Scientific Name: Sarcophilus harrisii
Karen Murray, East Maitland, NSW
Brohdi Easton, Ourimbah, NSW
Sean Riley and Jess Rope, Castle Hill, NSW
Annie Medlicott, Ourimbah, NSW
Daniel McCallum, Fountaindale, NSW
Erin Medcraft and Philip Young, Goulburn, NSW
Ann Clemens, Bateman, NSW
Anne Miller, Woy Woy, NSW
Karen Murray, Warabrook NSW
Helen Murray, East Gosford NSW
Jared Williams, Toronto, NSW
Lauren Merrick, Avoca, NSW
Eli Knox, Wamberal, NSW
Adam Nicholas, Quakers Hill, NSW
Emily Schipp, Newington
Hunter McGregor, Tighes Hill
Lara & Amber Brown, Mereweather, NSW
Mia Clarke, Narara, NSW
Grace Murray, EAST MAITLAND
Charlotte Mai, Jannali
Lucia Clarke, Merewether
Jo and Cass, Maryville
Erin Medcaraft, North Golburn
Sean & Jess Riley, Gosford
Anne Miller, Woy Woy
Chloe Talbot, Melbourne
Adam Nicholas, Quakers Hill
Jess & Sean Riley, Gosford, NSW
Brohdi Easton, Ourimbah
Erin Medcraft, Goulburn
Benjamin Jenkins, Bathurst
Hilda & Roy Fowler, Narara
Ann Clemens, Perth
Ray & Peg Allen, Maitland
Yen Lay, Pyrmont
Jamelia Barnes, Pottsville
Tasmanian devils were once widespread over much of mainland Australia, but are now only found in Tasmania. This is most probably as a result the introduction of the dingo which never reached Tasmania.
The Australian Reptile Park is working with a range of zoos and government agencies in the fight to save the Tasmanian devil from extinction. ‘Save the Tasmanian Devil Program’ is a joint project between the Tasmanian government (Department of Primary Industries and Water) and the Australasian Regional Association of Zoological Parks and Aquaria (ARAZPA) to establish an insurance population of this iconic species on the mainland, while research continues in Tasmania aimed at addressing the problem on the ground. Declared endangered in May ’08 due to the ravaging effects of a viral named Devil Facial Tumour Disease (DFTD), which unfortunately is mutating at an alarming rate with over 9 different strains already recorded. To date more than 90% of Tasmania’s devils have disappeared from the island.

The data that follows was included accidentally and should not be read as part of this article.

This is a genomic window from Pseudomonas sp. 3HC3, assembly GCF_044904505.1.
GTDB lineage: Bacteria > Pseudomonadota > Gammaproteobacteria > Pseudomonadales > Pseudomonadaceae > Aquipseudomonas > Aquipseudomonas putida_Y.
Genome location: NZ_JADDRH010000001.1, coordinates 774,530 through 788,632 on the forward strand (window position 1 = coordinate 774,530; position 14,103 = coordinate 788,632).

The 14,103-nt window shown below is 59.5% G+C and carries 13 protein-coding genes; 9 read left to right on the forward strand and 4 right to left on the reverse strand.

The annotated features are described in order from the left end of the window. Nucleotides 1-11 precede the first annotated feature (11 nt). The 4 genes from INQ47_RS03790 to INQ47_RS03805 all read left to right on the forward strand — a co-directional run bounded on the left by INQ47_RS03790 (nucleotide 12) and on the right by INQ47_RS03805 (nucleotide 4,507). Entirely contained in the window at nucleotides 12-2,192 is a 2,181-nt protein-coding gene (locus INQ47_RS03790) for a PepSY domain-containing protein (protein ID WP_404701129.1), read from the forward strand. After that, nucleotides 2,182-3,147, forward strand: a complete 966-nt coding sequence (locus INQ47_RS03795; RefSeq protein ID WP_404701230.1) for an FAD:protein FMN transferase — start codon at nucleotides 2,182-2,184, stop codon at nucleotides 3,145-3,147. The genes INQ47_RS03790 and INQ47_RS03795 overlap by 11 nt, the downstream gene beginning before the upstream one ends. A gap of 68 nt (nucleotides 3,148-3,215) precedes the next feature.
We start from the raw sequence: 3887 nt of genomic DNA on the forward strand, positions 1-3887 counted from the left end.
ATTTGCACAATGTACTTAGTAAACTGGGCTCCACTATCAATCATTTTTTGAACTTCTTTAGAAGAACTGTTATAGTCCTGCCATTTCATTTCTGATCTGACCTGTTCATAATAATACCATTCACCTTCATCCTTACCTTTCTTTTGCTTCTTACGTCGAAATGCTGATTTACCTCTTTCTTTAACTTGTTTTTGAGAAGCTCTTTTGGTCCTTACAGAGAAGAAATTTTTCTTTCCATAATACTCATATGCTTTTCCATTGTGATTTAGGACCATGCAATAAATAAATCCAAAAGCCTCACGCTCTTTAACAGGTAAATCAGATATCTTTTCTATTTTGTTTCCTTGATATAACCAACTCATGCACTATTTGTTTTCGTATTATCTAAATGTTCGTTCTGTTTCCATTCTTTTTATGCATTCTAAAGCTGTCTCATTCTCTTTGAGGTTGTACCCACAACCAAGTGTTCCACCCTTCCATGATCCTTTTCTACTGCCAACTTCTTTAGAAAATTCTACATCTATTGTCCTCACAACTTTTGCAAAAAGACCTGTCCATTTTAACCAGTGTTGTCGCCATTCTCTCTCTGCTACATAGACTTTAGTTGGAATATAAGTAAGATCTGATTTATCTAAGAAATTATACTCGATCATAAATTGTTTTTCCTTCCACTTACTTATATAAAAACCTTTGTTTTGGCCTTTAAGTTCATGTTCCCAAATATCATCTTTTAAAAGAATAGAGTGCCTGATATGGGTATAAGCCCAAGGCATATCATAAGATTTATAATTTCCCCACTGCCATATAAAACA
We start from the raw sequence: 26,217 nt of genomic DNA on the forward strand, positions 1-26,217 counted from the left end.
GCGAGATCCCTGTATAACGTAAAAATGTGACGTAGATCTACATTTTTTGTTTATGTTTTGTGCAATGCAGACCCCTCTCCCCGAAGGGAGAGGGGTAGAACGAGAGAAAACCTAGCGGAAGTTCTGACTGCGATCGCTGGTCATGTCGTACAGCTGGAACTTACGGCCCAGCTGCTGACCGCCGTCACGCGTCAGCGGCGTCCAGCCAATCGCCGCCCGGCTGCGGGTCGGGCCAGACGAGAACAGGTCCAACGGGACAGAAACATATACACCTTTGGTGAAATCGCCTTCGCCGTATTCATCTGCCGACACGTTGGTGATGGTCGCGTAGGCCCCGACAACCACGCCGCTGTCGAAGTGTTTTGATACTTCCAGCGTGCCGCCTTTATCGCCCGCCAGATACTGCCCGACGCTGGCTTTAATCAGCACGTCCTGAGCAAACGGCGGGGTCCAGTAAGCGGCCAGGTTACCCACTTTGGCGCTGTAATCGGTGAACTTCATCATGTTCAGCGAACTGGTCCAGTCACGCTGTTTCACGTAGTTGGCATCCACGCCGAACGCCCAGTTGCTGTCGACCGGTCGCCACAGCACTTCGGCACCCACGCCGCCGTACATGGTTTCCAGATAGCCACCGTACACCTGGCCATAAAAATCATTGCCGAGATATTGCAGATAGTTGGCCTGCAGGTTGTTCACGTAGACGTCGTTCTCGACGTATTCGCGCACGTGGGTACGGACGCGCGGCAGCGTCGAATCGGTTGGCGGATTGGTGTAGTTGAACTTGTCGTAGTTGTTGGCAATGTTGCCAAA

A distinctive black, or very dark brown, with a white band across the chest, the male Tasmanian devil will attain a total length of around 90cm including the tail and weigh over 8kg. Females rarely exceed 80cm in length and 6kg in weight. The head is dog-like and the ears are large and pinkish-red in colour. The sense of smell is exceptionally acute enabling the animals to locate dead food items from many kilometres away.
The Tasmanian devil prefers wet sclerophyll forest or woodland. It usually lives in a log, cave or the disused burrow of another animal, emerging at night to scavenge and forage.
Despite its formidable reputation, most of the diet comprises carrion. However, adult devils will tackle anything as large as a small wallaby but they are by no means an agile or speedy hunter. Smaller items, such as insects, lizards and fish are also readily taken. Their jaws are extremely powerful and can break even the largest bones, all of which are eaten.
Tasmanian devils are sexually mature at the age of two years. Their mating period is within the months of March and April. The mother gives birth to two to four young, which attach to the teats in her pouch. The young are pouch-bound for around four months and then remain with the mother for a further five or six months before becoming independent. The life span is relatively short and most do not breed after they reach five or six years of age and rarely living more than about eight years.
The Tasmanian devil is solitary but not territorial, with a home range of up to 20 square kilometres in size that may overlap with the ranges of several others. Several adults may congregate at a carcass and feed together, although much squabbling and growling usually takes place.